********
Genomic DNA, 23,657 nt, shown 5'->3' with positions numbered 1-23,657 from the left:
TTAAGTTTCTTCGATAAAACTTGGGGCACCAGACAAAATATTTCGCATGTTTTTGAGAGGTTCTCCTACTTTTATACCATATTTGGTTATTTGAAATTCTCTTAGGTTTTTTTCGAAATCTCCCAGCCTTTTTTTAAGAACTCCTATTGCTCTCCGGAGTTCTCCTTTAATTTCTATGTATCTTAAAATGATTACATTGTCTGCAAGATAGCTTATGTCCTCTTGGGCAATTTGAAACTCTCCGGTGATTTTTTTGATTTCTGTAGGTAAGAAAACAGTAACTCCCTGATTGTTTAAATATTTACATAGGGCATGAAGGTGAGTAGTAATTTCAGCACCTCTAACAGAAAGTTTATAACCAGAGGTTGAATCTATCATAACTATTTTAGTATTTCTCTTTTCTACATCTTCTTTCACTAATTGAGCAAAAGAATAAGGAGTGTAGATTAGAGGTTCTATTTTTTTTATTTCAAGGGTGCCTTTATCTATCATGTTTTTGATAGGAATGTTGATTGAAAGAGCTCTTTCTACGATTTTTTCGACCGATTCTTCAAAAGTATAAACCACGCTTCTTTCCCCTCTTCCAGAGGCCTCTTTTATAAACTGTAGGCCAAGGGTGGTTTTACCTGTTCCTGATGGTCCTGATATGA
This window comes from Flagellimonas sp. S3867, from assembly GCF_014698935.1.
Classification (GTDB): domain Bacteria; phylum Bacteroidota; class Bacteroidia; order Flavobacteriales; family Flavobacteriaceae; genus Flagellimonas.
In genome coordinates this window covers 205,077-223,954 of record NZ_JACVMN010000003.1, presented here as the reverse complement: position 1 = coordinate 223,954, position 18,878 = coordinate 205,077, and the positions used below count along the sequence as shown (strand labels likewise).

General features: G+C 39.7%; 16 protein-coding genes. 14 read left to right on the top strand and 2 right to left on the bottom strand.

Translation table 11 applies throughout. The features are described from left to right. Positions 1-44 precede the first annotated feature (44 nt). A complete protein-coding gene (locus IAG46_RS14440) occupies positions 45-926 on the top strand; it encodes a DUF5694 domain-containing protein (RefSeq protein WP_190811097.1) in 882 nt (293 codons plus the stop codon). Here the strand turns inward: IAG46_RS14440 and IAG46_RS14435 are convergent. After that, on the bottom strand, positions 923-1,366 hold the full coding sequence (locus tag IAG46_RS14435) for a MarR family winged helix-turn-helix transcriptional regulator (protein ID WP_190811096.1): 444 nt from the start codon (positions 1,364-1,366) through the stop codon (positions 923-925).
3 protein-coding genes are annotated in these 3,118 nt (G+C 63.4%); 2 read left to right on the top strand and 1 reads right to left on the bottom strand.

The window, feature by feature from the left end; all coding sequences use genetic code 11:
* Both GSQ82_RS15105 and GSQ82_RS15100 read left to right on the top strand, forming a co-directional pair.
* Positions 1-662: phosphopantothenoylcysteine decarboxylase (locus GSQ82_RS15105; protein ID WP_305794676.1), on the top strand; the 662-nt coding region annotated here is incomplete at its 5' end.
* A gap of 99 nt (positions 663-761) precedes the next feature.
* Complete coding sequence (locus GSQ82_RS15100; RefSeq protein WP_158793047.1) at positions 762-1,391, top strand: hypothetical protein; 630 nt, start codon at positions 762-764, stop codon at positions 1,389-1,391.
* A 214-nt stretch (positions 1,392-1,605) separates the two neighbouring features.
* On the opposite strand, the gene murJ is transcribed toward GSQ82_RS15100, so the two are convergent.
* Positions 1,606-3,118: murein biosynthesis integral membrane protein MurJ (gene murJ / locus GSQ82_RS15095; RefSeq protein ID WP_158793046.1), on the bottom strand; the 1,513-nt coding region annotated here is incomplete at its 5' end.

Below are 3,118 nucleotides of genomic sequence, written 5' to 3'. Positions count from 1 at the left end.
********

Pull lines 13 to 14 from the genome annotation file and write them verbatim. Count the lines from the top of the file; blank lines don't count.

* Complete coding sequence (locus GSQ82_RS15100; RefSeq protein WP_158793047.1) at positions 762-1,391, top strand: hypothetical protein; 630 nt, start codon at positions 762-764, stop codon at positions 1,389-1,391.
* A 214-nt stretch (positions 1,392-1,605) separates the two neighbouring features.